He’s thinkin’ about making those sweet, sweet 401(k) contributions.Photo: Pixabay
If you have the means, should you max out your retirement contributions (that’s $18,500 for a 401(k), $5,500 for an IRA or Roth if you’re under 50 and $24,500 for a 401(k) and $6,500 for an IRA/Roth if you’re over 50) as early in the year as possible, or spread them out?
First, I’ll note: It’s not a problem many people need to work out a solution to. But if you’ve recently received a generous payout or have a high salary that allows you to contribute the maximum amount at the beginning of the year, it might be worth it.
Dollar-cost averaging—or the premise that contributing smaller sums of money over a long period of time will be better for returns because it will ride out the ups and downs of the market—has long been heralded as the way to go. It’s less risky than putting all of your money in at once and seeing the market tank the next day—or so the thinking goes.
But a 2017 report from Vanguard calls that wisdom into question. It concludes that “investing immediately has historically provided better portfolio returns on average than temporarily holding cash” when investors have a large lump sum, like a pension pay out or an inheritance to invest. Walter Updegrave, retirement expert and founder of Real Deal Retirement, explains what the report found:
Suppose you have a large sum of cash that you want to invest for retirement in a portfolio of 60% stocks and 40% bonds. To determine whether you would be better off investing your cash in that 60-40 mix immediately or gradually—say, over 12 months—Vanguard calculated how the two strategies actually performed over the 1,069 overlapping 12-month periods from the beginning of 1926 through the end of 2015. Those decades included bull markets, bear markets and just about every type of market in between that you can imagine.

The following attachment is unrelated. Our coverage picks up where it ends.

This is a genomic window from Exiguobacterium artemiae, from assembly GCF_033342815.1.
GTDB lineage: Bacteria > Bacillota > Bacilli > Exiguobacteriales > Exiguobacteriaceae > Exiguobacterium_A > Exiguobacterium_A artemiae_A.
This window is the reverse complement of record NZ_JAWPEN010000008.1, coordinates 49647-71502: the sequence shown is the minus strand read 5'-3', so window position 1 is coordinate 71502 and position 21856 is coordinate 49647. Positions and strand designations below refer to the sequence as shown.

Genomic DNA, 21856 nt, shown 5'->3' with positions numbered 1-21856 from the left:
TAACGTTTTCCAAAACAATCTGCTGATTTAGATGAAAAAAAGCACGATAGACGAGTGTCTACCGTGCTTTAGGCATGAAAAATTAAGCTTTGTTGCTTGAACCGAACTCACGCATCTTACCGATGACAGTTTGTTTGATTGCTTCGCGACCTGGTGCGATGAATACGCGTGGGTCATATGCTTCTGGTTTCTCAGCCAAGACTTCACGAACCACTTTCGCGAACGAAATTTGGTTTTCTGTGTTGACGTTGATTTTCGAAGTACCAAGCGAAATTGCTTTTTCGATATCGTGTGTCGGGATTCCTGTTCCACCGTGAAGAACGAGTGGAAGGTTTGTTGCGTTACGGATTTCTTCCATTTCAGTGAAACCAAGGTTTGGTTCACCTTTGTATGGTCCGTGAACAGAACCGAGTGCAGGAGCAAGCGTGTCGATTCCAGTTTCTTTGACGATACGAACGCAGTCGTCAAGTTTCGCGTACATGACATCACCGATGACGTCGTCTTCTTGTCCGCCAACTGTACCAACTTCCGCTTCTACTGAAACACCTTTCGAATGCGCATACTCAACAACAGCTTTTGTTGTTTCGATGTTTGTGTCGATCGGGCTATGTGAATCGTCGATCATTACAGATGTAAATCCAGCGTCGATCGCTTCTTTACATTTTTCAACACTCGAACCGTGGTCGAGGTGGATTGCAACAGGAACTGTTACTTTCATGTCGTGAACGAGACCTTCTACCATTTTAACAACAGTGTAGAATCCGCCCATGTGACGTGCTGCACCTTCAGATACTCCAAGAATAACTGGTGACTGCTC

The result: Investing the lump sum of cash in a 60-40 mix all at once won out roughly two-thirds of the time, outperforming dollar-cost averaging by a margin of 2.4 percentage points on average over the 12-month spans. But that’s not all.
The researchers repeated this strategies over longer and shorter periods as well, and found similar results.
There are other reasons to consider front-loading. If you’re near retirement, about to take an extended leave from work, or you’re switching to a job with a less generous match or worse investment options, then it makes sense to contribute early. If you haven’t contributed the max to your IRA for the previous year before Tax Day, doing so all at once could give you a small break. And then there’s that Vanguard report to think about.
Another important thing to keep in mind: If your retirement account is a 401(k) or IRA, market volatility matters, of course, but it matters less than if you’re trying to make a quick buck. Your money will be there for the long term.
One key 401(k) consideration: Will your company continue to match your contributions throughout the year if you pay in one lump sum at the beginning? Some plans only match during the pay periods that you’re contributing to the plan. Talk to your plan administrator to find out if this is the case for you. And of course, always consider how feasible it is for you to contribute so much all at once, or over a shorter period of time. If it’ll stretch you thin and cause you to take on credit card debt, front-loading is not a good idea.
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